The study reveals how ecDNA forms and triggers resistance to cancer drugs

Research published in the journal Nature provides new insights into how cancers develop to adapt to a changing environment and suggests ways to reduce drug resistance by combining therapies.
“Drug resistance is the most problematic part of cancer therapy. If it weren’t for drug resistance, many cancer patients would survive,” said Ofer Shoshani, a postdoctoral researcher at Cleveland Laboratories and the study’s lead author.
Extrachromosomal DNA (ecDNA) are various circular units of non-chromosome DNA that pack genomic DNA in the cell nucleus. ecDNA can contain many copies of cancer genes that help tumor growth and survival.
Understanding the biology and origins of ecDNA took hold after a team led by Ludwig member San Diego Paul Mischel and his colleague Vineet Bafna of the University of California, San Diego School of Medicine first reported in 2017 that it is in nearly half of all species tumor and that it plays a major role in the growth and diversity of cancer cells.
In a new study, Shoshani, Cleveland, Campbell, and colleagues show that chromotrips, breaking chromosomes and reassembling them in a mixed order initiates ecDNA production.
Chromotrips was first described in 2011 by the team led by Campbell. Scientists at the time speculated that chromosomal fragmentation could produce circulating DNA clips to create ecDNA, but this has not been proven so far.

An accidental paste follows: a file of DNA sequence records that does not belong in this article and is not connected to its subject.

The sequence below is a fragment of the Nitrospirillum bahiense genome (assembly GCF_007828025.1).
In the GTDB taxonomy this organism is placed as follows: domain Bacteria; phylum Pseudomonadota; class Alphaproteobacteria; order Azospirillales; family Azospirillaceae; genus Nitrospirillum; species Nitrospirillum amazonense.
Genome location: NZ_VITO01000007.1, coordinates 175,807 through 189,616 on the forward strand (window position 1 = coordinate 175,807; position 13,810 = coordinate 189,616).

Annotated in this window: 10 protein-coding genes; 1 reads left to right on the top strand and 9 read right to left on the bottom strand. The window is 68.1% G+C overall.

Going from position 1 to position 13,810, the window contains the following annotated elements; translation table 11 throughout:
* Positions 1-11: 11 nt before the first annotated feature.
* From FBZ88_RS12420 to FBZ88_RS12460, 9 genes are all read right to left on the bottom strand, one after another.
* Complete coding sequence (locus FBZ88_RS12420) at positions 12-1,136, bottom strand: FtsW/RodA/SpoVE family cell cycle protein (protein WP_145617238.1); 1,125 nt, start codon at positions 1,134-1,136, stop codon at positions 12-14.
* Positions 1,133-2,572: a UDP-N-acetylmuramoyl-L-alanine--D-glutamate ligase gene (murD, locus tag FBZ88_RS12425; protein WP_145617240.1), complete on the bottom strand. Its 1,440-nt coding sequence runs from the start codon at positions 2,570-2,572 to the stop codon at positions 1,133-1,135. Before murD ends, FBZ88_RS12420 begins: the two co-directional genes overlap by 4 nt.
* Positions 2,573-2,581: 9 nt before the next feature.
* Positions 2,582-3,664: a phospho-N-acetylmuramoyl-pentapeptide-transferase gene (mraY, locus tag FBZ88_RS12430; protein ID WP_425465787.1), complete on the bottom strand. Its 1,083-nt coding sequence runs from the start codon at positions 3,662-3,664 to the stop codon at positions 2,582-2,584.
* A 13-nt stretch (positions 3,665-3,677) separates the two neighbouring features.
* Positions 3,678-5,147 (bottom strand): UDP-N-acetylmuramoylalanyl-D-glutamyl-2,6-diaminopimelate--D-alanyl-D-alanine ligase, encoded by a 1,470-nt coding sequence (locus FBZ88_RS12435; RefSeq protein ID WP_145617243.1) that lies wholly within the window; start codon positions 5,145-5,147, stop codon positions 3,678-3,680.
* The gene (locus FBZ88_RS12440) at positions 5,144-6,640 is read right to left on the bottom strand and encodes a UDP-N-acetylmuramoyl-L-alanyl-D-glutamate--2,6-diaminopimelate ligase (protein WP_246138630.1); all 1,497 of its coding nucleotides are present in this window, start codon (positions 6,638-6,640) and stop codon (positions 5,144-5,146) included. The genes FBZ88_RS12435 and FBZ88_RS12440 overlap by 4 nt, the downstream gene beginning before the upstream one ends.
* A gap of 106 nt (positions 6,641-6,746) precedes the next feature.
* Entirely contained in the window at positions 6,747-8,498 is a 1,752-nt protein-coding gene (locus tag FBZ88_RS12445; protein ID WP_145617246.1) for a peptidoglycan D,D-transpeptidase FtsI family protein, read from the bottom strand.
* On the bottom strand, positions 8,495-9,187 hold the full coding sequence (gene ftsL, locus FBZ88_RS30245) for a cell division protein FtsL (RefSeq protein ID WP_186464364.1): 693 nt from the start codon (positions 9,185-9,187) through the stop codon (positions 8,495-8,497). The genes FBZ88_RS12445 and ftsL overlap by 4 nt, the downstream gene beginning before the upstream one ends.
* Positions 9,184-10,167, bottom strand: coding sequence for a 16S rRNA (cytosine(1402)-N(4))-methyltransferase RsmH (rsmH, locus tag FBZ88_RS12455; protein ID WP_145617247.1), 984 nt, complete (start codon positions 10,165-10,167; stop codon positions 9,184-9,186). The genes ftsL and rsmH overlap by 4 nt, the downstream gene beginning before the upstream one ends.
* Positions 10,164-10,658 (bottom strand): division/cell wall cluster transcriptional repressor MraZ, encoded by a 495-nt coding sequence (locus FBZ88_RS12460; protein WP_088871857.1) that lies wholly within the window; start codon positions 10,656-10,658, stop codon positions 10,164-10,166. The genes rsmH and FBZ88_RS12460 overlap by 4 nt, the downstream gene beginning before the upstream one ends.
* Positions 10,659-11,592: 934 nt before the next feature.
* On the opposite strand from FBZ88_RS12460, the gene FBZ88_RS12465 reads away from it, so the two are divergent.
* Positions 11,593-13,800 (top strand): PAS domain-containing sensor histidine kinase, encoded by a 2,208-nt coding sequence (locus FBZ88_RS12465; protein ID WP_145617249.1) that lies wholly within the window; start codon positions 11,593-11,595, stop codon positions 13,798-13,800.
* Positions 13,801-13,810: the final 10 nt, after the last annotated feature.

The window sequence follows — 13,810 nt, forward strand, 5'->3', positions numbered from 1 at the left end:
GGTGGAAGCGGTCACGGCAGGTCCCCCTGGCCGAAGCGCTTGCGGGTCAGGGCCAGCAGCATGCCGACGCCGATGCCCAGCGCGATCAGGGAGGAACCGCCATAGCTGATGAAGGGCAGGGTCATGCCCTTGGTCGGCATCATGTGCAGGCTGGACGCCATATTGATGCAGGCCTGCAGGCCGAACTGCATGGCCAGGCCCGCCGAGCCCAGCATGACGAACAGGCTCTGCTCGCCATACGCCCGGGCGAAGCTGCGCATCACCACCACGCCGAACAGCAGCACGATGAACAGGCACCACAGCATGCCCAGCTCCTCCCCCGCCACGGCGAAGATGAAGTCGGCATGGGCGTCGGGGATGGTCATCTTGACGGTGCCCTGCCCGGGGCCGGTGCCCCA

“What we were able to show is the link between chromosome breakage and ecDNA formation,” Cleveland said. The team also showed that ecDNA itself can undergo successive rounds of chromotripsy to produce rearranged ecDNAs that provide even greater drug resistance.
“We’ve seen these parts evolve over time as they break down and break down. That means if an ecDNA fragment acquires a gene that encodes a product that directly opposes an anticancer drug, it can create it more and more, leading to drug resistance,” he said. is Cleveland.
“We have now established this in three different cell lines that form methotrexate resistance and in biopsies of patients with human colon cancer who form resistance to BRAF therapy,” Cleveland added.
Although chromotrips occur naturally in cancer cells, researchers have found that it can also be induced by chemotherapeutic drugs such as methotrexate, which kill cells that divide by damaging their DNA.
Moreover, the particular type of DNA damage that these drugs cause — by breaking both strands of the DNA double helix — provides an opening for ecDNA to reintegrate into chromosomes.
“We show that when we break a chromosome, these ecDNAs tend to jump into the fracture and seal them, serving almost as a ‘DNA glue,'” Shoshani said.
Thus, some of the very drugs used to treat cancer can also trigger drug resistance by generating double-stranded DNA breaks.
The researchers found that such ecDNA production can be stopped by combining chemotherapeutic drugs with molecules that prevent the closure of DNA fragments created by chromosomal fragmentation into circles.
Shoshani has shown that, when applied together to cancer cells, this strategy inhibits the production of ecDNA and reduces the occurrence of drug resistance.
“This means that an approach in which we combine DNA repair inhibitors with drugs such as methotrexate or vemurafenib could potentially prevent the initiation of drug resistance in cancer patients and improve clinical outcomes,” Shoshani said.
“I think the field has accepted that combination therapy is the way we will generate better outcomes for cancer patients, but here’s a concrete example of what types of combinations need to be tested,” Cleveland added. (ANI)

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